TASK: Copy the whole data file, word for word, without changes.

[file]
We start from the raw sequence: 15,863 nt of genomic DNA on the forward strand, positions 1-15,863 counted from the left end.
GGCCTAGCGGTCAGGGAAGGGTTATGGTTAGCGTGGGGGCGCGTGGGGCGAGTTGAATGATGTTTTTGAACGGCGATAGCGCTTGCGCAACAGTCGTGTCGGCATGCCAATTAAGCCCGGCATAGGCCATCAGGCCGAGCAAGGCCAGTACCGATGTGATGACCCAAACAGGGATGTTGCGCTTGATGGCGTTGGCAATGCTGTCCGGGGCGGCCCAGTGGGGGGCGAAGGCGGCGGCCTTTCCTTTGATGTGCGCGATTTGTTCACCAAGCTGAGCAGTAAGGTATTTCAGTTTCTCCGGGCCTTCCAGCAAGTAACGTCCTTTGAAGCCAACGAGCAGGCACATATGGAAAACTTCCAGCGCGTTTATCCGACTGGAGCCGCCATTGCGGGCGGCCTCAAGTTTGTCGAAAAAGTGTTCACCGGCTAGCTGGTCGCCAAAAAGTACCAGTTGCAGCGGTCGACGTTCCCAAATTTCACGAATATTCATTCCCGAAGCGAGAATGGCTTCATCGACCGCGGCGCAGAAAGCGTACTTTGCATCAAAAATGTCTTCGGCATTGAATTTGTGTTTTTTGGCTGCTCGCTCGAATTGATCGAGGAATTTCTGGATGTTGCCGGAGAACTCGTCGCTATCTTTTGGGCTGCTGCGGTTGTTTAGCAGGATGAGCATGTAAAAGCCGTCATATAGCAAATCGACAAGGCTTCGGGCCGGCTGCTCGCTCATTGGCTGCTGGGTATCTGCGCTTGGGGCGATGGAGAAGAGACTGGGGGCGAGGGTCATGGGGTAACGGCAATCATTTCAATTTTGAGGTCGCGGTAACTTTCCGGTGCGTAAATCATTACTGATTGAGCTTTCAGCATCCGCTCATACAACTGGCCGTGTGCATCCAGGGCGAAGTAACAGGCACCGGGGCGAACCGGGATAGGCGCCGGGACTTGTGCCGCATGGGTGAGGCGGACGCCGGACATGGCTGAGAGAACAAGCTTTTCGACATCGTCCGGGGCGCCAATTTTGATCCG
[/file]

We start from the raw sequence: 15,863 nt of genomic DNA on the forward strand, positions 1-15,863 counted from the left end.
GGCCTAGCGGTCAGGGAAGGGTTATGGTTAGCGTGGGGGCGCGTGGGGCGAGTTGAATGATGTTTTTGAACGGCGATAGCGCTTGCGCAACAGTCGTGTCGGCATGCCAATTAAGCCCGGCATAGGCCATCAGGCCGAGCAAGGCCAGTACCGATGTGATGACCCAAACAGGGATGTTGCGCTTGATGGCGTTGGCAATGCTGTCCGGGGCGGCCCAGTGGGGGGCGAAGGCGGCGGCCTTTCCTTTGATGTGCGCGATTTGTTCACCAAGCTGAGCAGTAAGGTATTTCAGTTTCTCCGGGCCTTCCAGCAAGTAACGTCCTTTGAAGCCAACGAGCAGGCACATATGGAAAACTTCCAGCGCGTTTATCCGACTGGAGCCGCCATTGCGGGCGGCCTCAAGTTTGTCGAAAAAGTGTTCACCGGCTAGCTGGTCGCCAAAAAGTACCAGTTGCAGCGGTCGACGTTCCCAAATTTCACGAATATTCATTCCCGAAGCGAGAATGGCTTCATCGACCGCGGCGCAGAAAGCGTACTTTGCATCAAAAATGTCTTCGGCATTGAATTTGTGTTTTTTGGCTGCTCGCTCGAATTGATCGAGGAATTTCTGGATGTTGCCGGAGAACTCGTCGCTATCTTTTGGGCTGCTGCGGTTGTTTAGCAGGATGAGCATGTAAAAGCCGTCATATAGCAAATCGACAAGGCTTCGGGCCGGCTGCTCGCTCATTGGCTGCTGGGTATCTGCGCTTGGGGCGATGGAGAAGAGACTGGGGGCGAGGGTCATGGGGTAACGGCAATCATTTCAATTTTGAGGTCGCGGTAACTTTCCGGTGCGTAAATCATTACTGATTGAGCTTTCAGCATCCGCTCATACAACTGGCCGTGTGCATCCAGGGCGAAGTAACAGGCACCGGGGCGAACCGGGATAGGCGCCGGGACTTGTGCCGCATGGGTGAGGCGGACGCCGGACATGGCTGAGAGAACAAGCTTTTCGACATCGTCCGGGGCGCCAATTTTGATCCG